Simon Middleton creates history as the first coach of a Women’s team to win the prestigious award, having guided the Red Roses through a second successive calendar year unbeaten and 18 Test wins in a row, including back-to-back record victories over world champions New Zealand in November.

Middleton, in his seventh year as England head coach, saw his side score 57 tries and concede only 10 in 2021 as they added another Women’s Six Nations title to their honours roll.

Nominees: Allan Bunting/Cory Sweeney (New Zealand Women’s Sevens), Ian Foster (New Zealand Men), Dave Rennie (Australia Men) 

International Rugby Players Men’s Try of the Year: Damian Penaud (France v Scotland, March 26) 

Going from one 22 to another, France fashioned a score for the ages against Scotland in their delayed Six Nations match at Stade de France.

Taking a quick tap from a marked box kick, full-back Brice Dulin set off on an electrifying run before finding Romain Ntamack and Arthur Vincent in support.

Antoine Dupont swiftly transferred the ball away from the breakdown and Virimi Vakatawa drew the defence before offloading to Damian Penaud whose footballing skills – including a chip, chase and dribble – took him over in the corner for a wonderful try.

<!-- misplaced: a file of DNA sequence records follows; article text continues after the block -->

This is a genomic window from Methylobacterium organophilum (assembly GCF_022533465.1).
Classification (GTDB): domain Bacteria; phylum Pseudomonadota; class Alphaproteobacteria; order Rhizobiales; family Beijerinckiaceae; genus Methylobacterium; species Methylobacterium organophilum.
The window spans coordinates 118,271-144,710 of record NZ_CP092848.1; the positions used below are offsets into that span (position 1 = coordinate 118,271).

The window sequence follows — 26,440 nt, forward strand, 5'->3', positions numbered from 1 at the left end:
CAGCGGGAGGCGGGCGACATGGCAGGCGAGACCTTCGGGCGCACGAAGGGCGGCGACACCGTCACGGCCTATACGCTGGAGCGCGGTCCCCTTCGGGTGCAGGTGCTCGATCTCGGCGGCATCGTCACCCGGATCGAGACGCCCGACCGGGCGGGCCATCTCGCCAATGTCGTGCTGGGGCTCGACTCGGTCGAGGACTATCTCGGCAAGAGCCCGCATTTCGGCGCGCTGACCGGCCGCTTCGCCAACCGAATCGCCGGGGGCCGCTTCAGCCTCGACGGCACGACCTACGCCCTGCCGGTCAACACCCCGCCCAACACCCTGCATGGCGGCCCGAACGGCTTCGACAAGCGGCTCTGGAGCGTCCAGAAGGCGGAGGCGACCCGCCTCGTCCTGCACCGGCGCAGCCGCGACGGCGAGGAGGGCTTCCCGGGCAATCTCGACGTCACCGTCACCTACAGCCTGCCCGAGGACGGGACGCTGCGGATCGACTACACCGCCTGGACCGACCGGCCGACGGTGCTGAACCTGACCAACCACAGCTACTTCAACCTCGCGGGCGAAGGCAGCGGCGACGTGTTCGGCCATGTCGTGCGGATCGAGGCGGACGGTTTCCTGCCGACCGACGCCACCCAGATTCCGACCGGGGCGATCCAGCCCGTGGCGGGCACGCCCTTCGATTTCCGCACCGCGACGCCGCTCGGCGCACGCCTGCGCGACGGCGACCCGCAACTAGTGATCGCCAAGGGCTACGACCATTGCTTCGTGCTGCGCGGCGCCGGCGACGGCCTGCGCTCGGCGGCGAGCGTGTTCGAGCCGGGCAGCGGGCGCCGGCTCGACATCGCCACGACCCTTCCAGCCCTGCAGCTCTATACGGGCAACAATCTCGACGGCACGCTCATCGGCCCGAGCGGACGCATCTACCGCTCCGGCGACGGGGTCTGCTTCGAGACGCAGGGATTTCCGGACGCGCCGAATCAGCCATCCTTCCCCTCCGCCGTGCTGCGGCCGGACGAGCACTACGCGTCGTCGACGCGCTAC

Nominees: Lukhanyo Am (South Africa ‘A’ v British & Irish Lions, July 14), Pierre-Louis Barassi (France v Australia, July 17), Luke Jacobson (New Zealand v Argentina, September 12)  

International Rugby Players Women’s Try of the Year: Emilie Boulard (France v Wales, April 3) 

Trailing 43-0 with under three minutes to play, Wales managed to clear their lines but only to near halfway where hat-trick scorer Caroline Boujard fielded the kick and immediately found Jessy Trémoulière.

France worked the ball out to Emilie Boulard on the left wing, the debutant full-back finding Maëlle Filopon on the loop around to take play into the Welsh 22.

The centre passed inside to Camille Imart, who drew the defence before passing back out to Boulard to go over in the corner.

Nominees: Sara Barattin (Italy v Scotland, September 13), Abby Dow (England v France, April 30), Romane Ménager (France, v Ireland, April 17)

World Rugby Referee Award: Andrew Cole (Australia) 

Andrew Cole refereed 44 Super Rugby games and 31 Test matches from 1997 to 2005. The Australian’s Test debut was Samoa v Tonga in 1997 with his final Test being Ireland v Romania eight years later.

He also refereed the second Test between New Zealand and the British & Irish Lions in 2005. Selected as a referee for Rugby World Cup 1999 and 2003, he was a referee selector from 2012 through Rugby World Cup 2015.

Cole was head coach of referees at Rugby Australia from 2010 to 2017 and is a Life Member of the Queensland Rugby Referees’ Association.

Vernon Pugh Award for Distinguished Service: Jacques Laurans (France)  

A well-known personality in world rugby, Jacques Laurans had a successful playing career, winning junior and senior titles in France in 1958 and 1965 respectively, before moving into administration and holding roles with the Fédération Française de Rugby (FFR), World Rugby and the Six Nations.

He spent 25 years with the FFR in various roles and was a World Rugby Council member for France from 1997-2016, as well as a Rugby World Cup Director from 2000-08.

He is currently President of the Albert Ferrasse Federation which helps injured rugby players in France.